Murder as a Fine Art
Series: Thomas De Quincy Series
Published by: Mulholland Books
Buy the Book: Amazon, Barnes & Noble, IndieBound, Books-A-Million
“Like Michelangelo in painting, a great murderer carries his art to a colossal sublimity.”--Thomas De Quincey
Murder As a Fine Art is the first in my three-book Victorian mystery/thriller series. Each novel has a backdrop of a real 1800s crime that paralyzed England: the Radcliffe Highway mass murders, the numerous attempts to assassinate Queen Victoria, and the first murder on an English train (on 1800s English trains, no one could hear you scream).
Each novel also features a notorious real-life English personality of the 1800s: Thomas De Quincey, the so-called opium-eater. A half century before Freud, De Quincey invented the word "subconscious" and the concept that "the human mind is composed of chasms and sunless abysses, layer upon layer, in which there are secret chambers where alien natures can hide undetected." You can imagine how Scotland Yard reacted to this theory during the infancy of criminology when the police were proud merely to have discovered how to make plaster casts of footprints.
The other novels in the series are Inspector of the Dead and Ruler of the Night as well as a short story, The Opium-Eater.
Here's a description of Murder As a Fine Art.
Long before Jack the Ripper, the shocking Ratcliffe Highway murders of 1811 were the first publicized mass killings in English history. Never fully explained, they paralyzed London and all of England.
Forty-three years later, the equally notorious Thomas De Quincey wrote a ground-breaking essay "Postscript: On Murder Considered as One of the Fine Arts" in which he meticulously reproduced the Radcliffe highway multiple murders in blood-spattered detail, making readers feel they're both the murderer and the victims.
In Murder As a Fine Art, shortly after this terror-drenched essay is published, a family is killed in the same horrific way as the earlier murders. It seems someone is using De Quincey's essay as an inspiration—and a blueprint. And De Quincey himself is the obvious suspect. Aided by his brilliant daughter Emily and two determined Scotland Yard detectives, he must uncover the truth before more blood is shed and London itself becomes the next victim.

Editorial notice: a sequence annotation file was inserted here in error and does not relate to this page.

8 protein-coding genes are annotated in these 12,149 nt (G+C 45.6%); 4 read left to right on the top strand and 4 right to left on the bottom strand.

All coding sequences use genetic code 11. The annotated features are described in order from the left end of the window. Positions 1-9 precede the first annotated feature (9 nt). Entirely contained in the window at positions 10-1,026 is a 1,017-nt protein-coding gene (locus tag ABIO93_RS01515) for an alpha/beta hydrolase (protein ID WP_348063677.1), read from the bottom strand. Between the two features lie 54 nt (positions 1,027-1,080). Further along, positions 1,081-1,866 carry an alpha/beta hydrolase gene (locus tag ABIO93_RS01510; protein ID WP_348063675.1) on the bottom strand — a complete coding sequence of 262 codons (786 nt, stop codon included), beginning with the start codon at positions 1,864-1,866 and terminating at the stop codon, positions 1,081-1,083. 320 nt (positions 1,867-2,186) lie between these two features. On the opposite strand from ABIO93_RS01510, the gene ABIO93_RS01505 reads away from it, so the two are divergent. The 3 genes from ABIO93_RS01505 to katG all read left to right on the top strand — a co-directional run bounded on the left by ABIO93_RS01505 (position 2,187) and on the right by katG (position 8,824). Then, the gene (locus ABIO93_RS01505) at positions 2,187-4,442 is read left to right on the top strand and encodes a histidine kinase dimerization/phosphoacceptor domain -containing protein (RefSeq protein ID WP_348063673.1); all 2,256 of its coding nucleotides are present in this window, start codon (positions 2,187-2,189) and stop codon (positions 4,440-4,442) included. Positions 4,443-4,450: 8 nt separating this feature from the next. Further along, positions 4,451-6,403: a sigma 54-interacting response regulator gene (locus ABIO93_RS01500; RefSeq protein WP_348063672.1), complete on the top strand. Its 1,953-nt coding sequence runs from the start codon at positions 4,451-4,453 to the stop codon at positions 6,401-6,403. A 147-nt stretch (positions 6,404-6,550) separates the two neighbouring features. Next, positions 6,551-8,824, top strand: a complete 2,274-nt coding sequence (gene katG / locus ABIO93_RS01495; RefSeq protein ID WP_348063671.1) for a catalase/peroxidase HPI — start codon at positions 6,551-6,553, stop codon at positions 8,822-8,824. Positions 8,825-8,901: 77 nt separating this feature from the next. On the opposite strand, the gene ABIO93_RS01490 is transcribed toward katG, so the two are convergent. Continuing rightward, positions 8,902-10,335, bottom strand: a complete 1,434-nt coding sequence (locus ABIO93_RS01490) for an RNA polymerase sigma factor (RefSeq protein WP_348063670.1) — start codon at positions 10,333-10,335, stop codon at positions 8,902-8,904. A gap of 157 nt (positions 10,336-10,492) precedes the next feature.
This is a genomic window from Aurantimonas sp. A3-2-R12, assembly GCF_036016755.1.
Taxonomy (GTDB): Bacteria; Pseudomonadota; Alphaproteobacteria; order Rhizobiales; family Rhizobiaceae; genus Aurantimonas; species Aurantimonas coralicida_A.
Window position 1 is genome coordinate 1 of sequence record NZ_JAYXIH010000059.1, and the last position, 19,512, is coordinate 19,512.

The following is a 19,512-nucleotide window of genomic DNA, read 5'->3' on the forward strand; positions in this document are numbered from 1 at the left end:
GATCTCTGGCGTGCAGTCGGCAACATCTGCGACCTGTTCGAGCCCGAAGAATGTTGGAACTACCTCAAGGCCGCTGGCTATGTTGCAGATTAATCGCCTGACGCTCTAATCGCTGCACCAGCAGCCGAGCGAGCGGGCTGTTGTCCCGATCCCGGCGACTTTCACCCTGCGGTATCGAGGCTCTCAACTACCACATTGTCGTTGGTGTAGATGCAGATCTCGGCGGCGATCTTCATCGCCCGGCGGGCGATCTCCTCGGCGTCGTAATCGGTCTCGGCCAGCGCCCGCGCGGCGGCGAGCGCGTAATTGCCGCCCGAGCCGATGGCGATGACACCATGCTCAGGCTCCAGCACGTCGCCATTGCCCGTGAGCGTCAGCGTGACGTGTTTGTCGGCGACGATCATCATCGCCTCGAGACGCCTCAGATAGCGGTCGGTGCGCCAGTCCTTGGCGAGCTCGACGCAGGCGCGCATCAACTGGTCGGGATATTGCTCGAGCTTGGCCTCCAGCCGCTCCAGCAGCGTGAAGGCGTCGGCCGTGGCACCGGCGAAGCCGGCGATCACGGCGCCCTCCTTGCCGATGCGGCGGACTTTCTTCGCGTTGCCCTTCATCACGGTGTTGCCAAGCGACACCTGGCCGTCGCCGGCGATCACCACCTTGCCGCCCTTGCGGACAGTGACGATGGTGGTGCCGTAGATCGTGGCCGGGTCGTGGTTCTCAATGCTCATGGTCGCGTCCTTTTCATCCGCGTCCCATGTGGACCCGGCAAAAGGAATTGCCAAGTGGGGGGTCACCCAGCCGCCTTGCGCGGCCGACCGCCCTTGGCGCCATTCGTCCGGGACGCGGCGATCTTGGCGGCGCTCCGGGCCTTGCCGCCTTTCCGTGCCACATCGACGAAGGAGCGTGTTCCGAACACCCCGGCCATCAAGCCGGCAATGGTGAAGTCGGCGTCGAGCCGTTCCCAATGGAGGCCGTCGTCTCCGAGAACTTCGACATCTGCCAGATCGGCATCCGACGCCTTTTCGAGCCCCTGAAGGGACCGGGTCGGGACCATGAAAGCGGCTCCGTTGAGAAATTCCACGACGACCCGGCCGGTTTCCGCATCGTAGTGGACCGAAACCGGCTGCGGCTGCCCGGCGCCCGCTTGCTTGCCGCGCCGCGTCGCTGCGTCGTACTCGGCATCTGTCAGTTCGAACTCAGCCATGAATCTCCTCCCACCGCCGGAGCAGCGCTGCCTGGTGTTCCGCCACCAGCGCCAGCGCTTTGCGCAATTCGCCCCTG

In this acclaimed novel, gaslit London becomes a battleground between a literary star and a demented murderer. Their lives are linked by secrets long buried but never forgotten. As Entertainment Weekly noted, you’ll believe you’re on the harrowing fogbound streets of 1854 London.
Praise for Murder as a Fine Art
Winner of the Macavity and Nero Awards.
"One of the 10 best mystery/thrillers of 2013."--Publishers Weekly and Bookpages
"One of the 5 best thrillers of 2013."--Library Journal and the Providence Journal
"One of the best mystery/thrillers of 2013."--Strand magazine
"A brilliant crime thriller. . . . Everything works--the horrifying depiction of the murders, the asides explaining the impact of train travel on English society, nail-biting action sequences--making this book an epitome of the intelligent page-turner."--Publishers Weekly
"Stunning....The drama feels shockingly real because Morrell's thorough and erudite research the people and culture of the British Empire's heyday informs every page of the novel. Morrell takes the genre into new artistic territory."--Associated Press
"Morrell's masterful blend of fact and fiction reads like a nineteenth=century novel, evoking 1854 London with such finesse that you'll hear the hooves clattering on cobblestones, the racket of dustmen, and the shrill call of vendors."--Entertainment Weekly
"Hot-blooded....David Morrell writes action scenes like nobody's business."--New York Times Book Review
"One of David Morrell's best....Highly entertaining....An inspired blend of innovation, history and gore. Murder is rarely this much fun."--Washington Post
Winner of AudioFile Earphones Award. "David Morrell's mystery is written as a nineteenth-century novel, and narrator Matthew Wolfe helps transport listeners back to the 1850s. He switches from character to character with ease, although he doesn't attempt a female voice for the sole female main character. A wonderfully written book with equally wonderful narration that fits it perfectly."
"Murder As a Fine Art is a masterpiece--I don't use that word lightly--a fantastic historical thriller, beautifully written, intricately plotted, and populated with unforgettable characters. It brilliantly recreates the London of gaslit streets, fogs, hansom cabs, and Scotland Yard. I was spellbound."--Douglas Preston
See the really cool trailer -- Click here.
See more details about the book -- the eye-catching ad.
See David Talk about Murder and the notorious opium-eater Thomas De Quincey (3 min video). Click here.
Hear David talk about how he nearly lost his hands in a factory machine and why he felt compelled to go to 1854 London (19 minutes). Click here.
Watch David's video interview about the weirdness of 1854 London. How much did an upper-class woman's clothes weigh? Thirty seven pounds! To see the interview (12 minutes), click here.
Watch another video interview in which David talks about Rambo and First Blood before discussing the fascinating background of Murder as a Fine Art (18 minutes). Click here.
Watch David at a bookstore event. being interviewed by Barbara Peters, owner of the Poisoned Pen (50 minutes). Click here.